I’ll never forget the freedom I felt walking into my office the first day after we decided to shut down SpaceSplitter and chalk it up to a “failure”. Not feeling like I had to convince myself or anyone else that today’s forecast was better than yesterday’s was incredibly liberating and generally healthy for me. That said, leading up to this point, the social and internal fear was real.
After founding and operating early-stage companies for more than six years, my masochism has rewarded me with invaluable lessons learned and the opportunity to advise and learn from other founders.
When I quit my cushy strategy consulting gig to develop SpaceSplitter with my team, it was my entire world. We were going to fundamentally change the way people lived together. Every aspect of my life was consumed by the business, essentially every waking minute, and rightfully so.
When I was with family and friends, my work was the first, second, and third thing they’d ask about… “How’s SpaceSplitter going?!?”. I was conscious of this self-absorption and how self-absorbed it could make me. I made every attempt to rightfully stay modest by highlighting the hard work ahead.
Still, the self-imposed pressure of painting the perception that “we’re crushing it!” would only reinforce the merger of my self-identity with that of the business.
After it was clear we weren’t finding product-market fit with SpaceSplitter’s platform after 18 months, we came to the heart-breaking conclusion that it was no longer viable.
Thankfully, we were self-financed and bootstrapped, so we didn’t need to apologize for losing anyone’s money, but still -- we were losing a massive part of who we were for almost two years.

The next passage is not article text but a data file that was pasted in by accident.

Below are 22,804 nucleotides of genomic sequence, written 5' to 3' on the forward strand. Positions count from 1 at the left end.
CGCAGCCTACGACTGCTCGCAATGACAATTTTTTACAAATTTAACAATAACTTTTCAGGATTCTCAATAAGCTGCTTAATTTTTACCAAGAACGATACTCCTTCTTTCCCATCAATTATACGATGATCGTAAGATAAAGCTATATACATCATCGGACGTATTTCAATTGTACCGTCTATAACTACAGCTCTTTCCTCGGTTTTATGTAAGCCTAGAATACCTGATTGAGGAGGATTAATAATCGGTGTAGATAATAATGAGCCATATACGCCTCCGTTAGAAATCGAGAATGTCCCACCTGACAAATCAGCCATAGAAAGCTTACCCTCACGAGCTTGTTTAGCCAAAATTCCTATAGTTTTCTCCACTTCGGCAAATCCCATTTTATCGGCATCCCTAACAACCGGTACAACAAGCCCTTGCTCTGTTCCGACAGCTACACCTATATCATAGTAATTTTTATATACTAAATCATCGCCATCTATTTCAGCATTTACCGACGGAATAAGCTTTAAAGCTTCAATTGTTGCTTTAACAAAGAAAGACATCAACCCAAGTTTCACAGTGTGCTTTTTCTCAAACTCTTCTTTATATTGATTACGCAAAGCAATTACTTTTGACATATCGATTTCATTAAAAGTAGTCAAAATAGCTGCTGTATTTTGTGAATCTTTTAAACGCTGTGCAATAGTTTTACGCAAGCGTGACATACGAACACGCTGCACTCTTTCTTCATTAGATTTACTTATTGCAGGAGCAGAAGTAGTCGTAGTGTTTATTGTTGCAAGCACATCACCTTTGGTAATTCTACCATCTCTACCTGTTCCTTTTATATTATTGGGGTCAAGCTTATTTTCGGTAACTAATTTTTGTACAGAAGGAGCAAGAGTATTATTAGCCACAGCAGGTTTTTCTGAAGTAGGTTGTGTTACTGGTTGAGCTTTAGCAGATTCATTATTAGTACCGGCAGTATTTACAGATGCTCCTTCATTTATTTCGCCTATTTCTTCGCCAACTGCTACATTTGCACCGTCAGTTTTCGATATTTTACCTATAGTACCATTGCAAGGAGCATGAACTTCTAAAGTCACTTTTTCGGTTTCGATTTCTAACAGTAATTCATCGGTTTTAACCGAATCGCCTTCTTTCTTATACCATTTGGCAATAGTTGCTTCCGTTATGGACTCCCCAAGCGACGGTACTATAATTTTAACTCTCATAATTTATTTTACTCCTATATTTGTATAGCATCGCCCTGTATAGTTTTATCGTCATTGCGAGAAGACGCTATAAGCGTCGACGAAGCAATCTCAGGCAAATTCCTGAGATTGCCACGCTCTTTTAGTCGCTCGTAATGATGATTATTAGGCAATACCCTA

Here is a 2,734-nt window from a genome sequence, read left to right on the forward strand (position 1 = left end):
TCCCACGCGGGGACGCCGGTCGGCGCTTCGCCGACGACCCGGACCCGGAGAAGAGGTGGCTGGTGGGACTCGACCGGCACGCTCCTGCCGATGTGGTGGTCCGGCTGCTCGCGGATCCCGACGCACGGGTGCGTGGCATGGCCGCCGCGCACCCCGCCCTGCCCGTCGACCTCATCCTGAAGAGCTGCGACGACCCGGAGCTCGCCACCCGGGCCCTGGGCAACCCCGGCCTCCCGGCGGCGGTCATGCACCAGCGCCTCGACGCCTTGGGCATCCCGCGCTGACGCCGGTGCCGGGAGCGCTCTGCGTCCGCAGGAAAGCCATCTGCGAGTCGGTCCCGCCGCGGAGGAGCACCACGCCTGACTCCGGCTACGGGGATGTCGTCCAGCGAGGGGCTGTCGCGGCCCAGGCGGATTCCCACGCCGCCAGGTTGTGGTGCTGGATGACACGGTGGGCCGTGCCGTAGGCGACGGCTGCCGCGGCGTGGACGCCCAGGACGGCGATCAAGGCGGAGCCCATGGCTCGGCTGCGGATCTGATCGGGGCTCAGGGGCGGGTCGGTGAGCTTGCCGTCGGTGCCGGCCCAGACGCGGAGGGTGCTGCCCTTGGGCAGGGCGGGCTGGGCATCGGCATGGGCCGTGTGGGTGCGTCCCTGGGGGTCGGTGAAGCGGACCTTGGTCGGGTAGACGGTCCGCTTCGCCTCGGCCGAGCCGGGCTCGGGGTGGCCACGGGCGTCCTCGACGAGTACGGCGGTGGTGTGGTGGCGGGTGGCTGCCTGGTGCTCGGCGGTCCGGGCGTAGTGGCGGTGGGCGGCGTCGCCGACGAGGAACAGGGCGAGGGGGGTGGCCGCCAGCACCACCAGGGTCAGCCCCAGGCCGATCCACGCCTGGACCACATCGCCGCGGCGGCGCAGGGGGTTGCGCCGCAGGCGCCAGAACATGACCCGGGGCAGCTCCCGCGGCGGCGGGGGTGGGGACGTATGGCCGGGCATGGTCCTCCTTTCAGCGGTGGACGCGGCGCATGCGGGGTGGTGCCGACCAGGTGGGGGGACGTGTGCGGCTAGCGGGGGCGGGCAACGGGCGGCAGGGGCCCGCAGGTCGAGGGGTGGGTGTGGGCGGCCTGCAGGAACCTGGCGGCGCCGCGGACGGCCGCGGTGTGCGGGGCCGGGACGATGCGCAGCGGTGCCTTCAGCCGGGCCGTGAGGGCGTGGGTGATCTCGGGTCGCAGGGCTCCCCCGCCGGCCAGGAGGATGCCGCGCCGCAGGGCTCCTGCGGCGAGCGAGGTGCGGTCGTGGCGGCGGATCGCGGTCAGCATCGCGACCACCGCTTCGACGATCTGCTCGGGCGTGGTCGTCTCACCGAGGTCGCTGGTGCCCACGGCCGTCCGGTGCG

The personal sacrifices that accompany being a founder are undeniable, and that’s something anyone serious about starting a company needs to understand and embrace.
However, the personal relationship that can suffer the most is the sense of self that a founder has in failure, as the business inevitably intertwines itself with the self-identity of its founder(s). When things go well, it’s awesome, and the business’ success boosts the founder’s personal brand value and helps actualize and validate the self-worth they felt prior to “success”. But if you ask some “successful” founders, they’ll admit their self-worth was unsubstantiated until their work and efforts manifested itself into “success”, completely absolving those insecurities.
You are the business, and the business is you.
For better or worse.
Until death or liquidity do you part, just don’t ever undervalue your life without the piece of yourself that your work today brings.
I caught-up on a call with a friend and fellow founder a while ago, as they went through a tough time dealing with upset customers. This person had trouble sleeping at night thinking about not being able to make those customers happy and how life would be if they were unable to make things right. It went so far that they nearly overdosed on sleeping pills and is lucky a roommate found them.
Once I got off the call I forwarded along Ben Huh’s post from 2011, “When Death Feels Like a Good Option”